Hearing my baby boy cry

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I could hear my baby boy crying,
when they wheeled out all the others to be fed

The ward they put the women and girls from Carramar into at Hornsby Hospital was a small section with a few beds in it, which opened on to the passageway to the bigger ward/s where the mothers who were being allowed to keep their babies were.

I was the only girl in that section at the time.

In those days babies were kept in a nursery, and at feeding time were wheeled past me into the wards to be fed by their mothers.

All the babies except mine.

I could hear him crying and crying, presumably until he was fed. (I say ‘presumably’ because I was not allowed any information about my son - not even that he was a boy).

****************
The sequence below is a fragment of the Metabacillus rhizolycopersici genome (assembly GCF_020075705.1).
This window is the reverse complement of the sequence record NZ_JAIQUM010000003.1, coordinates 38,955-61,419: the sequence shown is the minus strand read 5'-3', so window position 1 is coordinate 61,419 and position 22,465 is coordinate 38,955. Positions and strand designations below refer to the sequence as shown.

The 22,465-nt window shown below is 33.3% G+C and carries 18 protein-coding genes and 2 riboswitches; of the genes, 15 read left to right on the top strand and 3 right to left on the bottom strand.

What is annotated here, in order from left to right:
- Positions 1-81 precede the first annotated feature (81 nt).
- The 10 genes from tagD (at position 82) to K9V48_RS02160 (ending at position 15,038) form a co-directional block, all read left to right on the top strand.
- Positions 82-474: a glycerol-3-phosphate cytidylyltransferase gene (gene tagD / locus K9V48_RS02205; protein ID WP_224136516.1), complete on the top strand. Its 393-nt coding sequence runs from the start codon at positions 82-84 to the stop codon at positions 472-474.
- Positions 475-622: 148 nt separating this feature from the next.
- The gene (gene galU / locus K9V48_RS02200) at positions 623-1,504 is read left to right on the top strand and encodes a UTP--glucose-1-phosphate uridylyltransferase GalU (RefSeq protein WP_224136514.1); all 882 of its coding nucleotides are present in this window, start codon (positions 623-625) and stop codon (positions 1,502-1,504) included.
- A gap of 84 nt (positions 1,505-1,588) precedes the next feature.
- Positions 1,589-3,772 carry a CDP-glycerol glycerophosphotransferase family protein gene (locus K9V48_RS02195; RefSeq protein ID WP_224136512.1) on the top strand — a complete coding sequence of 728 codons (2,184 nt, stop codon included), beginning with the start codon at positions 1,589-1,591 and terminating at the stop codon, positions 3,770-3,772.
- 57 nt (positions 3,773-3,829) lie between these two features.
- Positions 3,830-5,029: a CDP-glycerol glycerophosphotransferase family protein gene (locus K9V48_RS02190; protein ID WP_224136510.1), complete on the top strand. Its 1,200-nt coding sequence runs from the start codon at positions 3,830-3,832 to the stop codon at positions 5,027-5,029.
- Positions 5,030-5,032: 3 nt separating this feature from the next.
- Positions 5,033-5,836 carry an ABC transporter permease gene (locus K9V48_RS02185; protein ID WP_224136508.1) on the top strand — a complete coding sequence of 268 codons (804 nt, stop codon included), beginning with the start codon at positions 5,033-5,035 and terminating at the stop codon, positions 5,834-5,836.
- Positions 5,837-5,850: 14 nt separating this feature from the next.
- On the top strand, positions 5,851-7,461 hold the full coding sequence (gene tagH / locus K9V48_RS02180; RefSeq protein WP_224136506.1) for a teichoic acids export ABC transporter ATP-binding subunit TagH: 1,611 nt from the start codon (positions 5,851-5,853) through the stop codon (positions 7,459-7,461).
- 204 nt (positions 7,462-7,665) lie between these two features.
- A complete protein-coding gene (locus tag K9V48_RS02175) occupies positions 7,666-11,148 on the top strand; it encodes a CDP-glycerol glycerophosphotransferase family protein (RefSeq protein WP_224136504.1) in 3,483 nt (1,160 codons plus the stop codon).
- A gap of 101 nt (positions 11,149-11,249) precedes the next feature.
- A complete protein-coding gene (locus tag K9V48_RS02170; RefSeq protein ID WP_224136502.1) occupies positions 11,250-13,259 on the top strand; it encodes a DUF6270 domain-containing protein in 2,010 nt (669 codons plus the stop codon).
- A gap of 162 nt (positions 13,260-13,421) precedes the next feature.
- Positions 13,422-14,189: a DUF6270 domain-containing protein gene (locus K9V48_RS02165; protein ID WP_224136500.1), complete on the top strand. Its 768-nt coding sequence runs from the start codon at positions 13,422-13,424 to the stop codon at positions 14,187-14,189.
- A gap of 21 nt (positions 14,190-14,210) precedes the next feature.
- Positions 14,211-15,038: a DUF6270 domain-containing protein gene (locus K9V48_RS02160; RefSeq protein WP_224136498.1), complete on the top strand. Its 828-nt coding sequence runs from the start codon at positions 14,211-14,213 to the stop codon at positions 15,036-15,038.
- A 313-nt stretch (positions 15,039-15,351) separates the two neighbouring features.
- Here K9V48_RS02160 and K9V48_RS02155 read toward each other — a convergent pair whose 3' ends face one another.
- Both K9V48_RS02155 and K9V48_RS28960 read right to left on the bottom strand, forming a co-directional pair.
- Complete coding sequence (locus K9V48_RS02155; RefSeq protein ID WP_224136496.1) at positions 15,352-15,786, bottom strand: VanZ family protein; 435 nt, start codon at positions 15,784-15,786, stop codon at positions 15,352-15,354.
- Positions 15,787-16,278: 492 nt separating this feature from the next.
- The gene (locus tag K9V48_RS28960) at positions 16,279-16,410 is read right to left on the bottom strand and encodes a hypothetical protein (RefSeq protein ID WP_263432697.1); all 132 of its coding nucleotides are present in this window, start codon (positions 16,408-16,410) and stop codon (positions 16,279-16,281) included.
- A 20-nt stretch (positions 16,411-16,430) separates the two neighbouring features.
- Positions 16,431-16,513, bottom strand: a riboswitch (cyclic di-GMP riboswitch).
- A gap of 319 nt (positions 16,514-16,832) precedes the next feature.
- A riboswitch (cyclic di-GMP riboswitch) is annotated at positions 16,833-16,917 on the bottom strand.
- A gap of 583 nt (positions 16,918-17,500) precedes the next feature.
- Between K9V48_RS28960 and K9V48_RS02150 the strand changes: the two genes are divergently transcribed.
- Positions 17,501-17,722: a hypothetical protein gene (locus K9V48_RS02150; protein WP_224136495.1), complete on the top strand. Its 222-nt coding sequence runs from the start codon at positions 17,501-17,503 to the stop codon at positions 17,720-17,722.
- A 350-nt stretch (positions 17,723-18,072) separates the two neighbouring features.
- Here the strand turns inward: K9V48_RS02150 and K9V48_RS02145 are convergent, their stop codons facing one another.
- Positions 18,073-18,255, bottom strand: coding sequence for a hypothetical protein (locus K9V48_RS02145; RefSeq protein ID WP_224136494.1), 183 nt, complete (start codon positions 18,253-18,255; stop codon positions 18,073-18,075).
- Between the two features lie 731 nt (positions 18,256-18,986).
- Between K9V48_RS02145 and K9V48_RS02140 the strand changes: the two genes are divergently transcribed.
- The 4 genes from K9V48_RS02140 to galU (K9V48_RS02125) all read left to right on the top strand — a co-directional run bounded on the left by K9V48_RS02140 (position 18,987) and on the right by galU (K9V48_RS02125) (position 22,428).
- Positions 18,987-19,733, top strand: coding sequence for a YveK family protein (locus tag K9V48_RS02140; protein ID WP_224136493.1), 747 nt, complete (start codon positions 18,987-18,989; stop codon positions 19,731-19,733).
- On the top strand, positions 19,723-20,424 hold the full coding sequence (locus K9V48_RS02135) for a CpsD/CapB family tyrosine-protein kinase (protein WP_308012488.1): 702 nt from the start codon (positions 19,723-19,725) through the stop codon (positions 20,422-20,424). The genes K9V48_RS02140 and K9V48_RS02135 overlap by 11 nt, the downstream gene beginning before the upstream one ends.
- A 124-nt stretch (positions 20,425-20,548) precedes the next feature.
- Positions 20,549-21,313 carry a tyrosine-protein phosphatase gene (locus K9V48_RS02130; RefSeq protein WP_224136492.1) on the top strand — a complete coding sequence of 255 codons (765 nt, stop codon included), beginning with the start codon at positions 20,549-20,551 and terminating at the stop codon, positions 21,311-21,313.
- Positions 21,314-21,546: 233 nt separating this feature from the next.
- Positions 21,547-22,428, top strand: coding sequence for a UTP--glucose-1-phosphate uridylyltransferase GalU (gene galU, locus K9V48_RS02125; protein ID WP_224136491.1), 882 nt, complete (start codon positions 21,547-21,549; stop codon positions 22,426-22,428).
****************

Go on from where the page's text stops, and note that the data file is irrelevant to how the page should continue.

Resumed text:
For 28 years and five months I heard his cry. Until, as a result of my having found his address and written to him, on a Friday afternoon at about 4 pm… he rang me and we talked for about an hour.

I can’t hear that cry any more. Thank God for that, it was terrible when I could.

The accompanying photo was taken by my uncle, who came with his family to stay with my family within three or four weeks of my son’s birth. He described me as ‘a stormy teenager on a stormy day’. Of course they hadn’t been told that I’d just been forced to give my baby away. They had no idea of the inner grief and desolation of this heartbroken fifteen-year-old girl, putting on a pleasant face to be polite and kind to visiting relatives.


I always wanted to keep my baby – I did not want him to be adopted out, I wish I had been told my rights as a mother, I would not have done it.